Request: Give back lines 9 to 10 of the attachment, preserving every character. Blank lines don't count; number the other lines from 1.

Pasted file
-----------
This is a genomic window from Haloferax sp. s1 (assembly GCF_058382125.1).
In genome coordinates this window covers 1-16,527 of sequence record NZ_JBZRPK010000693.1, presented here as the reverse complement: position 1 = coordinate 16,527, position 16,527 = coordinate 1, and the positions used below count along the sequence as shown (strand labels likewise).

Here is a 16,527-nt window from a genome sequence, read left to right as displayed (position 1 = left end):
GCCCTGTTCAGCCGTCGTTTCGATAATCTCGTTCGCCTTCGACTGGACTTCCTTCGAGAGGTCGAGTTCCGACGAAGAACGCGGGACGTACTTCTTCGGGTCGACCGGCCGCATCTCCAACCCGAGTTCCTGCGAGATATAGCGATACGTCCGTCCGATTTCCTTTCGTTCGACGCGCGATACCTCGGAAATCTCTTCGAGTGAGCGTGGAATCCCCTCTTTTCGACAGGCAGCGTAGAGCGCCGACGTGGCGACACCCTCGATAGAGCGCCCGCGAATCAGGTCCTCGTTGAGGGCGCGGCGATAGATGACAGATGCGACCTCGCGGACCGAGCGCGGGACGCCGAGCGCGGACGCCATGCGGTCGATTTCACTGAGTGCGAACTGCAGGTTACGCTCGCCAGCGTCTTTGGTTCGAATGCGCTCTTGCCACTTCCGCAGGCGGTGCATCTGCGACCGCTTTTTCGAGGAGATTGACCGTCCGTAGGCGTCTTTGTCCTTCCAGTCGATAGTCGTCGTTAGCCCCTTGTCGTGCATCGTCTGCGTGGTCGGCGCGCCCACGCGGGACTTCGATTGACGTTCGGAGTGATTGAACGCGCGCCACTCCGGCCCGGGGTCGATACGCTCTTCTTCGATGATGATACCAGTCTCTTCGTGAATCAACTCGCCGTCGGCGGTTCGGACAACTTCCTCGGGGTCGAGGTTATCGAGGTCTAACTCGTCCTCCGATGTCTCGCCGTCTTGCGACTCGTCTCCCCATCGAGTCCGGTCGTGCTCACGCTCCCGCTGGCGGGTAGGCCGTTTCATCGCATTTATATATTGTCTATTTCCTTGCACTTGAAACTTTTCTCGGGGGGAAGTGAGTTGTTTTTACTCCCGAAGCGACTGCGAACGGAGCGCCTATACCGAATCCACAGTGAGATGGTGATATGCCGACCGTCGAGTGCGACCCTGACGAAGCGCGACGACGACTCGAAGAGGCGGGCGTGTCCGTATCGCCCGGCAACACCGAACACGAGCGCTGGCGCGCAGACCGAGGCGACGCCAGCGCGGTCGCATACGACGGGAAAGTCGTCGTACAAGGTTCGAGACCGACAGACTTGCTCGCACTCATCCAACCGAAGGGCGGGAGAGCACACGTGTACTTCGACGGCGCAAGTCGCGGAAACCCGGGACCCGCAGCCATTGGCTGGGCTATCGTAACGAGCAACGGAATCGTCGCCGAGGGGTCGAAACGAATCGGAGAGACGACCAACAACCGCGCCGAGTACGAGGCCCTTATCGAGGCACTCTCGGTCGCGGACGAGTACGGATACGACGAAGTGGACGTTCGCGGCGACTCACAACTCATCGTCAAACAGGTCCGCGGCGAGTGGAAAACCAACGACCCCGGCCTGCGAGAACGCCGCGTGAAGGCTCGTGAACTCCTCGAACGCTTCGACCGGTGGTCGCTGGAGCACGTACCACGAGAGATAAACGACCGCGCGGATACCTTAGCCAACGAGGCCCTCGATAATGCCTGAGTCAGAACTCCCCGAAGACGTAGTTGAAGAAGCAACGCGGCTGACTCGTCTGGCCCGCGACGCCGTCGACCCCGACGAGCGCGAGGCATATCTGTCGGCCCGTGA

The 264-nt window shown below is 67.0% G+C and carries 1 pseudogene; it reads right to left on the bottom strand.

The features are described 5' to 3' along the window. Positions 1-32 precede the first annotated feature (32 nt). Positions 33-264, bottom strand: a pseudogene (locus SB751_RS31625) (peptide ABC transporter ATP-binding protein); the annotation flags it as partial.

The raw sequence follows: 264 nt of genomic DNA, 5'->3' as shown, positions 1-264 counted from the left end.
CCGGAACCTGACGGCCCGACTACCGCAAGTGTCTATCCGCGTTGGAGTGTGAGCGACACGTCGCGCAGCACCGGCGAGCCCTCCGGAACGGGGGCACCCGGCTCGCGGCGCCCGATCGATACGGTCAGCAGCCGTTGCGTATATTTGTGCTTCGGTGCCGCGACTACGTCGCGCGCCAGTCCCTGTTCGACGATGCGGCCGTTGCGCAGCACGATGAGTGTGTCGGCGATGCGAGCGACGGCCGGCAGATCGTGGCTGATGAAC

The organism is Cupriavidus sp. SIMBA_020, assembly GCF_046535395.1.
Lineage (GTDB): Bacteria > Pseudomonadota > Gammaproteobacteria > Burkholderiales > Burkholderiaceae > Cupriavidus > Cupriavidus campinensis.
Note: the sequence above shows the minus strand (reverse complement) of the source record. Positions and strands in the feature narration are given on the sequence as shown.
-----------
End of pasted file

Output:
The organism is Cupriavidus sp. SIMBA_020, assembly GCF_046535395.1.
Lineage (GTDB): Bacteria > Pseudomonadota > Gammaproteobacteria > Burkholderiales > Burkholderiaceae > Cupriavidus > Cupriavidus campinensis.